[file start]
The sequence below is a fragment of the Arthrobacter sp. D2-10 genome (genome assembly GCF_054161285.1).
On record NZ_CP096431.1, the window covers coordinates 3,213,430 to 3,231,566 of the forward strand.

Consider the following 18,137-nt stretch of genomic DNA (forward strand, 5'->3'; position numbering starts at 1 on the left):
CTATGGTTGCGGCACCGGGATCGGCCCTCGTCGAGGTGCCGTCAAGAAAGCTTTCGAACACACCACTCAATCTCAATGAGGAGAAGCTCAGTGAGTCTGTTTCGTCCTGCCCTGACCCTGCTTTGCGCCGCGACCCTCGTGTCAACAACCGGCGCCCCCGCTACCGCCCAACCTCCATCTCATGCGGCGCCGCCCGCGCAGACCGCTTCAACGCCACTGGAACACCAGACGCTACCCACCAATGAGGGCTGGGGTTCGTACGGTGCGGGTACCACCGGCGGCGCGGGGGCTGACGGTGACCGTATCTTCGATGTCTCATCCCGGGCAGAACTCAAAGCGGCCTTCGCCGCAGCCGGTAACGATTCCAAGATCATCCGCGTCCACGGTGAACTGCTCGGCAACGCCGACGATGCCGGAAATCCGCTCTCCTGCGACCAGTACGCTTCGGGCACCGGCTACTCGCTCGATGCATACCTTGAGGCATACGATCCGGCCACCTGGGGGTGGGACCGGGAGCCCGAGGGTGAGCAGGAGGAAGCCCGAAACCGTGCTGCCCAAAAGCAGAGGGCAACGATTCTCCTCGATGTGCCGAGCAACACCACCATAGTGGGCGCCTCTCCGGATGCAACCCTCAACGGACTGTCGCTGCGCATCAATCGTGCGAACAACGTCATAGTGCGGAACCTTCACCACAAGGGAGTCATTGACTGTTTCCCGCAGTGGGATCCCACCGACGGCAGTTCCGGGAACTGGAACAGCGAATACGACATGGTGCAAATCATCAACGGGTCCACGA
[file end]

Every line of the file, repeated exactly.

The sequence below is a fragment of the Arthrobacter sp. D2-10 genome (genome assembly GCF_054161285.1).
On record NZ_CP096431.1, the window covers coordinates 3,213,430 to 3,231,566 of the forward strand.

Consider the following 18,137-nt stretch of genomic DNA (forward strand, 5'->3'; position numbering starts at 1 on the left):
CTATGGTTGCGGCACCGGGATCGGCCCTCGTCGAGGTGCCGTCAAGAAAGCTTTCGAACACACCACTCAATCTCAATGAGGAGAAGCTCAGTGAGTCTGTTTCGTCCTGCCCTGACCCTGCTTTGCGCCGCGACCCTCGTGTCAACAACCGGCGCCCCCGCTACCGCCCAACCTCCATCTCATGCGGCGCCGCCCGCGCAGACCGCTTCAACGCCACTGGAACACCAGACGCTACCCACCAATGAGGGCTGGGGTTCGTACGGTGCGGGTACCACCGGCGGCGCGGGGGCTGACGGTGACCGTATCTTCGATGTCTCATCCCGGGCAGAACTCAAAGCGGCCTTCGCCGCAGCCGGTAACGATTCCAAGATCATCCGCGTCCACGGTGAACTGCTCGGCAACGCCGACGATGCCGGAAATCCGCTCTCCTGCGACCAGTACGCTTCGGGCACCGGCTACTCGCTCGATGCATACCTTGAGGCATACGATCCGGCCACCTGGGGGTGGGACCGGGAGCCCGAGGGTGAGCAGGAGGAAGCCCGAAACCGTGCTGCCCAAAAGCAGAGGGCAACGATTCTCCTCGATGTGCCGAGCAACACCACCATAGTGGGCGCCTCTCCGGATGCAACCCTCAACGGACTGTCGCTGCGCATCAATCGTGCGAACAACGTCATAGTGCGGAACCTTCACCACAAGGGAGTCATTGACTGTTTCCCGCAGTGGGATCCCACCGACGGCAGTTCCGGGAACTGGAACAGCGAATACGACATGGTGCAAATCATCAACGGGTCCACGA